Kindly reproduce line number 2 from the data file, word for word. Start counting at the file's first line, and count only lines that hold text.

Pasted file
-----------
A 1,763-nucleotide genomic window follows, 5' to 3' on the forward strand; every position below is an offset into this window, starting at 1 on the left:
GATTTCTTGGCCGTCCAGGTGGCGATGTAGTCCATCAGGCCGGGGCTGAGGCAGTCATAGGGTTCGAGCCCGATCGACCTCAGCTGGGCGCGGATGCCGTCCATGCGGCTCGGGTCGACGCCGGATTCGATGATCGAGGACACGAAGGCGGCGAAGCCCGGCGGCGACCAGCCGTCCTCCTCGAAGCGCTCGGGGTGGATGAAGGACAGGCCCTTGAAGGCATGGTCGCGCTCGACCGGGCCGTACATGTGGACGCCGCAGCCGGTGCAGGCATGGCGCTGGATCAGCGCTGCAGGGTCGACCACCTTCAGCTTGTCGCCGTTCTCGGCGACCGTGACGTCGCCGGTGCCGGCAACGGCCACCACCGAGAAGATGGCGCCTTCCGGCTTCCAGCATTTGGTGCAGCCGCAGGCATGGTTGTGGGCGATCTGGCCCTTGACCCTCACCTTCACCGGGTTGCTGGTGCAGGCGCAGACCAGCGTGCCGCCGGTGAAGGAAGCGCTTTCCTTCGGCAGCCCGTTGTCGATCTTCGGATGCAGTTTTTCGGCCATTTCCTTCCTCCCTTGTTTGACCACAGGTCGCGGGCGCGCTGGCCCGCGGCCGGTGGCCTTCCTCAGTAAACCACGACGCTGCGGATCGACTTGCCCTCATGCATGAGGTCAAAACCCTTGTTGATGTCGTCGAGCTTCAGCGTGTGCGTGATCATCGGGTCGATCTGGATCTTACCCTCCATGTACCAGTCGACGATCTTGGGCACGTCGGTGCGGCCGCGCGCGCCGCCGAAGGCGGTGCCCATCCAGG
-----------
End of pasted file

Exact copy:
GATTTCTTGGCCGTCCAGGTGGCGATGTAGTCCATCAGGCCGGGGCTGAGGCAGTCATAGGGTTCGAGCCCGATCGACCTCAGCTGGGCGCGGATGCCGTCCATGCGGCTCGGGTCGACGCCGGATTCGATGATCGAGGACACGAAGGCGGCGAAGCCCGGCGGCGACCAGCCGTCCTCCTCGAAGCGCTCGGGGTGGATGAAGGACAGGCCCTTGAAGGCATGGTCGCGCTCGACCGGGCCGTACATGTGGACGCCGCAGCCGGTGCAGGCATGGCGCTGGATCAGCGCTGCAGGGTCGACCACCTTCAGCTTGTCGCCGTTCTCGGCGACCGTGACGTCGCCGGTGCCGGCAACGGCCACCACCGAGAAGATGGCGCCTTCCGGCTTCCAGCATTTGGTGCAGCCGCAGGCATGGTTGTGGGCGATCTGGCCCTTGACCCTCACCTTCACCGGGTTGCTGGTGCAGGCGCAGACCAGCGTGCCGCCGGTGAAGGAAGCGCTTTCCTTCGGCAGCCCGTTGTCGATCTTCGGATGCAGTTTTTCGGCCATTTCCTTCCTCCCTTGTTTGACCACAGGTCGCGGGCGCGCTGGCCCGCGGCCGGTGGCCTTCCTCAGTAAACCACGACGCTGCGGATCGACTTGCCCTCATGCATGAGGTCAAAACCCTTGTTGATGTCGTCGAGCTTCAGCGTGTGCGTGATCATCGGGTCGATCTGGATCTTACCCTCCATGTACCAGTCGACGATCTTGGGCACGTCGGTGCGGCCGCGCGCGCCGCCGAAGGCGGTGCCCATCCAGG